Moulton also spoke of his interest in the iconic piece of “land art,” the Spiral Jetty, near Salt Lake City. He talked about bringing artists to the site to experience its beauty. Many visiting artists see it as a sort of pilgrimage – encountering this famous artwork on its real turf, instead of through Google image searches or art books. Since it only can be seen above the water line for part of the year, most visits happen when it’s submerged. Moulton says of the artists he chaperones to the site: “They have to project their Google image onto the water.” He describes each trip as both exciting and wildly disappointing.

Here’s your own Google image view:


The final exhibit he talked about was staged at an abandoned house in an unknown location. Titled Each Memory Recalled Must Do Some To Its Origins, Aaron Moulton brings the viewer into a haunted and mysterious environment through a video tour. Aaron described his piece as a digital gallery. He dreams of some unsuspecting victim entering the gallery, not knowing the horrors inside. As we watch the video, sounds of babies crying and ominous voices tickle our ears. The audience is forced though an incredibly uncomfortable space – it looks like a building that was once inhabited by some strange cult. After the tour, the natural space outside of the house is like a breath of fresh air, free from the psychosis of society. Video below:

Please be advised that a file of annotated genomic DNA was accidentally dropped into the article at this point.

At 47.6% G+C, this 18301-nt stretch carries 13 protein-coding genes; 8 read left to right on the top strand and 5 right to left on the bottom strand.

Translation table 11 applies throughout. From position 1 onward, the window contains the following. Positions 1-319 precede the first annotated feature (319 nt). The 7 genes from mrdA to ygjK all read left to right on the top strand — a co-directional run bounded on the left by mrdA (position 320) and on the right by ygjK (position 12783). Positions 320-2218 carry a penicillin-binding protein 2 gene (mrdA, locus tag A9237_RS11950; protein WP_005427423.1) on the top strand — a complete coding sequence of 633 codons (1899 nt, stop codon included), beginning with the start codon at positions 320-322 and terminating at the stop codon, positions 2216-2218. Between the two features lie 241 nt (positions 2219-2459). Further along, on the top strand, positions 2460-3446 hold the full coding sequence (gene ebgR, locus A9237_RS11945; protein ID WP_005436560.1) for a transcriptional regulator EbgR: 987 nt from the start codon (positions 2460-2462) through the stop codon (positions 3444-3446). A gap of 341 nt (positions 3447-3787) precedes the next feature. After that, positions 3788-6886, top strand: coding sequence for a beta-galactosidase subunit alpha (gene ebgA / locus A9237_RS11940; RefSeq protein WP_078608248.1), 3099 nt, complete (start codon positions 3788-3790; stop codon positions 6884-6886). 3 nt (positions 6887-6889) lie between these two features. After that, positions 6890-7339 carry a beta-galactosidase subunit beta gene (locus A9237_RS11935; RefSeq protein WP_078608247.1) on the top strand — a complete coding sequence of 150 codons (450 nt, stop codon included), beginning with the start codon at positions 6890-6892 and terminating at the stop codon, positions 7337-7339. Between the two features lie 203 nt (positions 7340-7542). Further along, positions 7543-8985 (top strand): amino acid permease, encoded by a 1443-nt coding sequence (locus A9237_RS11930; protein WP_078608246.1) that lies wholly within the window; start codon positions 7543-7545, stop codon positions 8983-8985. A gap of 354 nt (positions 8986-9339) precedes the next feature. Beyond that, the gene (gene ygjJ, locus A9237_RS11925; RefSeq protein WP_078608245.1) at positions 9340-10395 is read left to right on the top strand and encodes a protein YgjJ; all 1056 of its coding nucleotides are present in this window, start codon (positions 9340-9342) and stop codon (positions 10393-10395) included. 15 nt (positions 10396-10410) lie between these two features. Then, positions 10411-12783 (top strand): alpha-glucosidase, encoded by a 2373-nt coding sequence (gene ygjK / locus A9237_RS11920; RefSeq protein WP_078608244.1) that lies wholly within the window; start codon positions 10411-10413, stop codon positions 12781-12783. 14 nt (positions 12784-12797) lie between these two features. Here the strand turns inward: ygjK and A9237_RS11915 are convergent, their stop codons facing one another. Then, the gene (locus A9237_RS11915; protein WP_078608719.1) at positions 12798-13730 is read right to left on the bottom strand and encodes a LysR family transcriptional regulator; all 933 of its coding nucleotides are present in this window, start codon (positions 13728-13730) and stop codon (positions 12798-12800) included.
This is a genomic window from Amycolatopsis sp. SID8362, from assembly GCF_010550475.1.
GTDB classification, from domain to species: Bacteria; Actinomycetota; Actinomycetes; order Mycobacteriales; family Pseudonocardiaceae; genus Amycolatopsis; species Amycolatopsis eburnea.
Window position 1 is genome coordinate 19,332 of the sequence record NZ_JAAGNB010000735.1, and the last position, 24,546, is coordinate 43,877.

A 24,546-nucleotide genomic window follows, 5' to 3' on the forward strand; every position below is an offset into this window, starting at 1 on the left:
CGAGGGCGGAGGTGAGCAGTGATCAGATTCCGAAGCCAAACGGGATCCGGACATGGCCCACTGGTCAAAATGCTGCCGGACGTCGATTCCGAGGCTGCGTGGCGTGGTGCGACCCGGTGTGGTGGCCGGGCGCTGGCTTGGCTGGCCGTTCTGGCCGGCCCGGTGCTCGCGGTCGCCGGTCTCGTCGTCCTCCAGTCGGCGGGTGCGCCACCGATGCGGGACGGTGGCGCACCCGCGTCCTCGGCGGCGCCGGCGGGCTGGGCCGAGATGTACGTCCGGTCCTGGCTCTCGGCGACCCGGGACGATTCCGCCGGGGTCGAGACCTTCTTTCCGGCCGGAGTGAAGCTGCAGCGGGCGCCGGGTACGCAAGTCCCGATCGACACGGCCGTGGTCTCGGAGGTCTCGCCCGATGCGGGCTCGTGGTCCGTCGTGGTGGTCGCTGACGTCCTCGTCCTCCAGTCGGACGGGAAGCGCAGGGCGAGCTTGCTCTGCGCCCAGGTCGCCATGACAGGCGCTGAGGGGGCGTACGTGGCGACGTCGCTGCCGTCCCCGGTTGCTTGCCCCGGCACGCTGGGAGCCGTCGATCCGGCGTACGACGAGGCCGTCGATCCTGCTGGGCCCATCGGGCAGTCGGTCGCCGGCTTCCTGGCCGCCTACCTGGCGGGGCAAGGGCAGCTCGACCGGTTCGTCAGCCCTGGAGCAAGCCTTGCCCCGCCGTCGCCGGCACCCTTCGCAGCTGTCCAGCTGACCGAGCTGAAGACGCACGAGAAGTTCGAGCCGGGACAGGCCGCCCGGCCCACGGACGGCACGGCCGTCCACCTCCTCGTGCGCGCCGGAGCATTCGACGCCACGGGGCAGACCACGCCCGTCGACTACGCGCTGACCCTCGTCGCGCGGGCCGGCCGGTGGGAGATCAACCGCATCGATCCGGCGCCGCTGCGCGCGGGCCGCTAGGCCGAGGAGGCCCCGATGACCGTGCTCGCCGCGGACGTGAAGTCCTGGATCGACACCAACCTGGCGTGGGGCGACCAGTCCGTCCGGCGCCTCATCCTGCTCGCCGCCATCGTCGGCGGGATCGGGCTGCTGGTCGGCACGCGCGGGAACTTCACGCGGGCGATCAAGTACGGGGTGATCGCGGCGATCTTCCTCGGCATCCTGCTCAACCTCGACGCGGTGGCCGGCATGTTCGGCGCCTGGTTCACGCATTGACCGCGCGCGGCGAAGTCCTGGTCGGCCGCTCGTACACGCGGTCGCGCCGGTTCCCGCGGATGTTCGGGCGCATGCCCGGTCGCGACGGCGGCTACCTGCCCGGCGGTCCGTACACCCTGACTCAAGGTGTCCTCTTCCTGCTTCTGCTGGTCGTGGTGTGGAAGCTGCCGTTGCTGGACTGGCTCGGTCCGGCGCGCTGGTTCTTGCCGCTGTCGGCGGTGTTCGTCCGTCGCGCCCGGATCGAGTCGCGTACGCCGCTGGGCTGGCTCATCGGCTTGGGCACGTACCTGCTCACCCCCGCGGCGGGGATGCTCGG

This post was written and edited by the “Fine Art Marketing” class.

Clay Club attends NCECA 2013 – Houston, TX

Here's the "Welcome NCECA" banner.

The “Welcome NCECA” banner at the Houston Airport. Clay Club President, Flor Widmaris excited about the conference!